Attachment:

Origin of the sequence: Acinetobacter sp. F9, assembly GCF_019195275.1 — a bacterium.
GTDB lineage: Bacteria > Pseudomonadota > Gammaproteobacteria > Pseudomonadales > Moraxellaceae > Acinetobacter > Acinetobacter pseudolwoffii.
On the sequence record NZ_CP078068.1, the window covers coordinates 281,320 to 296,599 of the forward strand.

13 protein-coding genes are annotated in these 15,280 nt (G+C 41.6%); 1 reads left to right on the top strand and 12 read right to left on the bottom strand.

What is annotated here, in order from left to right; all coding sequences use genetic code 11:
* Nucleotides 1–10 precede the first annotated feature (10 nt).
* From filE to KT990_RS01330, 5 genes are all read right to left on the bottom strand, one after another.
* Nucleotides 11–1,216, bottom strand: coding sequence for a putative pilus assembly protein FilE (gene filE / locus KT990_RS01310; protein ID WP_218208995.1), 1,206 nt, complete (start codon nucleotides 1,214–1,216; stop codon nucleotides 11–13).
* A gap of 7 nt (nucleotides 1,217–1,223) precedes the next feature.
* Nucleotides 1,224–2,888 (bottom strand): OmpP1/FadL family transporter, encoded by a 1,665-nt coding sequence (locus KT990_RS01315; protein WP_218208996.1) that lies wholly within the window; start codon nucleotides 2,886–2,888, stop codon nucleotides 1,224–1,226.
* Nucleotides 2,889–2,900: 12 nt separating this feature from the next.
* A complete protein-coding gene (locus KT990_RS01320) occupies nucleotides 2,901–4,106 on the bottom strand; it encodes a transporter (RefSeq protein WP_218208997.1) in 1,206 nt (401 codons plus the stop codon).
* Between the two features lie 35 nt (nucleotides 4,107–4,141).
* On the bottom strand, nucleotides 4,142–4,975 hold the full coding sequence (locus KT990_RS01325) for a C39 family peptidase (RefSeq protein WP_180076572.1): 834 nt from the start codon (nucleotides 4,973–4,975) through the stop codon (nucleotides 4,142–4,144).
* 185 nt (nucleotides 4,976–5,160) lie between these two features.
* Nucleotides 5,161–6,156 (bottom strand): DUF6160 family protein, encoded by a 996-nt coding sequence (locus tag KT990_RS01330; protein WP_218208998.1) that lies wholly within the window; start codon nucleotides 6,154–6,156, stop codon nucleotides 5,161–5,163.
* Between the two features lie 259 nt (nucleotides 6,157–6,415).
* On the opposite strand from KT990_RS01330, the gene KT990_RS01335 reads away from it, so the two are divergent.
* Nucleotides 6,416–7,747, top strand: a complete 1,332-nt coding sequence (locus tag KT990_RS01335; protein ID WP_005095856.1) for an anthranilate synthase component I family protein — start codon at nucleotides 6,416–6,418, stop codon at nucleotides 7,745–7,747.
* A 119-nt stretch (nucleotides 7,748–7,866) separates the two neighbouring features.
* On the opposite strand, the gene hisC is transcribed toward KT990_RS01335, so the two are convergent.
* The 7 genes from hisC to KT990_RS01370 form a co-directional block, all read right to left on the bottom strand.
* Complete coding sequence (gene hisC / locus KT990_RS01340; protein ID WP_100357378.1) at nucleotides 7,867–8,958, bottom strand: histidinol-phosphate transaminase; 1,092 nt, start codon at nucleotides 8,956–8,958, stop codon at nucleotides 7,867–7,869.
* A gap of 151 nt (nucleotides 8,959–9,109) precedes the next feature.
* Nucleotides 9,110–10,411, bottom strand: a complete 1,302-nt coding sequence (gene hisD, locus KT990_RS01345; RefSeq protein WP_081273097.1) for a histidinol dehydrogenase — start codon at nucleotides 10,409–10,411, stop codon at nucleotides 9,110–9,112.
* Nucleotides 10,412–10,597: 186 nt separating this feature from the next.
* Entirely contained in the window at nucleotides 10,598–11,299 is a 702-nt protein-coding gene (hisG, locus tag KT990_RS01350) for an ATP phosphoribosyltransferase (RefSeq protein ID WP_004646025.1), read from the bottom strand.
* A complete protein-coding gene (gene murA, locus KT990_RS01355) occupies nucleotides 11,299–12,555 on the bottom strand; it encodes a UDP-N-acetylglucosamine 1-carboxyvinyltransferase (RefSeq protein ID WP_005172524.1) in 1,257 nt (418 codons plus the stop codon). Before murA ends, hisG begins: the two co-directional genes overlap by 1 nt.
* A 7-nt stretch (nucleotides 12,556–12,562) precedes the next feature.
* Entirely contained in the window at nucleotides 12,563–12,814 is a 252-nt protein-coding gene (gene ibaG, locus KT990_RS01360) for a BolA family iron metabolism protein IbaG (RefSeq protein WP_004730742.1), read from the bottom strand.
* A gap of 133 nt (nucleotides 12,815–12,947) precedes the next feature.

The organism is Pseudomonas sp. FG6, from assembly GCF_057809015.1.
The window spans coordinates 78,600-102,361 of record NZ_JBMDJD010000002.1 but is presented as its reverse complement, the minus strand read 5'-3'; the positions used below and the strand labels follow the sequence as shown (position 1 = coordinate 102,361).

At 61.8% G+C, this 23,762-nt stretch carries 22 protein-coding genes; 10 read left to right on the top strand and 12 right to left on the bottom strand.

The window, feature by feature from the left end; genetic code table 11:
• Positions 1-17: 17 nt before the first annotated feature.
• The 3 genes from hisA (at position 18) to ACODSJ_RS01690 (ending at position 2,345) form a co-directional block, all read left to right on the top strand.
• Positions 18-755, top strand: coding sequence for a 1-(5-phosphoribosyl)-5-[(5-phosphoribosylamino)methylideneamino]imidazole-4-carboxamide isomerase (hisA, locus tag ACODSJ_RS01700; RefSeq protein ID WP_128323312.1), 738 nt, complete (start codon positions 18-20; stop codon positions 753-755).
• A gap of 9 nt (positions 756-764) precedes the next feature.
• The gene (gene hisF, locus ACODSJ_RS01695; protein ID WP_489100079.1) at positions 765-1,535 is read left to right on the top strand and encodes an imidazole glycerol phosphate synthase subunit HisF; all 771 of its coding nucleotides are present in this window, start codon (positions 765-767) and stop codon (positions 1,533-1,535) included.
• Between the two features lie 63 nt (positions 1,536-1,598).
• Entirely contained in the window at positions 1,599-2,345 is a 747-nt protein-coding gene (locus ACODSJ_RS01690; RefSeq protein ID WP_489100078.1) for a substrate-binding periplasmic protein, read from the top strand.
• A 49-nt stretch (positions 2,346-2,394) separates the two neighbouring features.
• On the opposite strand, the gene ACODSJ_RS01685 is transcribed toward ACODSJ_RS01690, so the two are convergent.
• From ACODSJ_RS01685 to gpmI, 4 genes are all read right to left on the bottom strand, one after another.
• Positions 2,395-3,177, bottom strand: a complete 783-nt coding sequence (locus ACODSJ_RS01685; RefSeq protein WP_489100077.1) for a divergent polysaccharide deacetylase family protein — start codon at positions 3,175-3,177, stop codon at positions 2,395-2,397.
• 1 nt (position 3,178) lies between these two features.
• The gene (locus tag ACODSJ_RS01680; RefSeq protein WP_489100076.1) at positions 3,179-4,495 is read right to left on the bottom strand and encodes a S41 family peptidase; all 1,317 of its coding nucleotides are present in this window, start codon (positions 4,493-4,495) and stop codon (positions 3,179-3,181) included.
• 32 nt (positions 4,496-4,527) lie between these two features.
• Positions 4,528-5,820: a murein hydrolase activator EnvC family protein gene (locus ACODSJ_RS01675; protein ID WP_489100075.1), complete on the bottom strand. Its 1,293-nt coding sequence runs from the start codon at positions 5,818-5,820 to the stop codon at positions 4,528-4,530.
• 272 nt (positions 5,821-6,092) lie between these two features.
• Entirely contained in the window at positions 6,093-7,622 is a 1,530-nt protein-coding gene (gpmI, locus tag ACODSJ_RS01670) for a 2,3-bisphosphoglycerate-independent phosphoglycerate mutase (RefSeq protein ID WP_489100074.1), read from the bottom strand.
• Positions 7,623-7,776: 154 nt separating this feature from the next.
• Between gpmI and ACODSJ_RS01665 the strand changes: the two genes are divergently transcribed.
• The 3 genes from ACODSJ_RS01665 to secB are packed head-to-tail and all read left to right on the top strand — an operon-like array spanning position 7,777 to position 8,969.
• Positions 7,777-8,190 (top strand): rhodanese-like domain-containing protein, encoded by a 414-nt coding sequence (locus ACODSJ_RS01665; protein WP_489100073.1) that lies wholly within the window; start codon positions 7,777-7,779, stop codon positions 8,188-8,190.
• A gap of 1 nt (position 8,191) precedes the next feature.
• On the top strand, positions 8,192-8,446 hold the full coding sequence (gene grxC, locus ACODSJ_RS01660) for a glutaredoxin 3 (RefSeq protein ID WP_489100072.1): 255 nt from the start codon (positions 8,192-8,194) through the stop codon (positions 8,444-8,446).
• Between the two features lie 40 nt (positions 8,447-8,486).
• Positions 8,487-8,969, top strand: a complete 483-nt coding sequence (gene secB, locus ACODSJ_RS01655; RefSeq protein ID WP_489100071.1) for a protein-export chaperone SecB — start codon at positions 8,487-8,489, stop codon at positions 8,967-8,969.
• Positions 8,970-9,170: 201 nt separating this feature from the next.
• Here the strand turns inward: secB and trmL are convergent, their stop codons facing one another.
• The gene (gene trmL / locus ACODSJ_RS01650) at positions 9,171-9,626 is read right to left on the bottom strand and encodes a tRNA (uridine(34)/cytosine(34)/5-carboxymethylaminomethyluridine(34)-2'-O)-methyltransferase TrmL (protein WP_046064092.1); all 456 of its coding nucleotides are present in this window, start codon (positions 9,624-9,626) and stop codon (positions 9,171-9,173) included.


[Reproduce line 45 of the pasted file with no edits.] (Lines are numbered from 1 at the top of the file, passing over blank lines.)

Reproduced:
• From ACODSJ_RS01685 to gpmI, 4 genes are all read right to left on the bottom strand, one after another.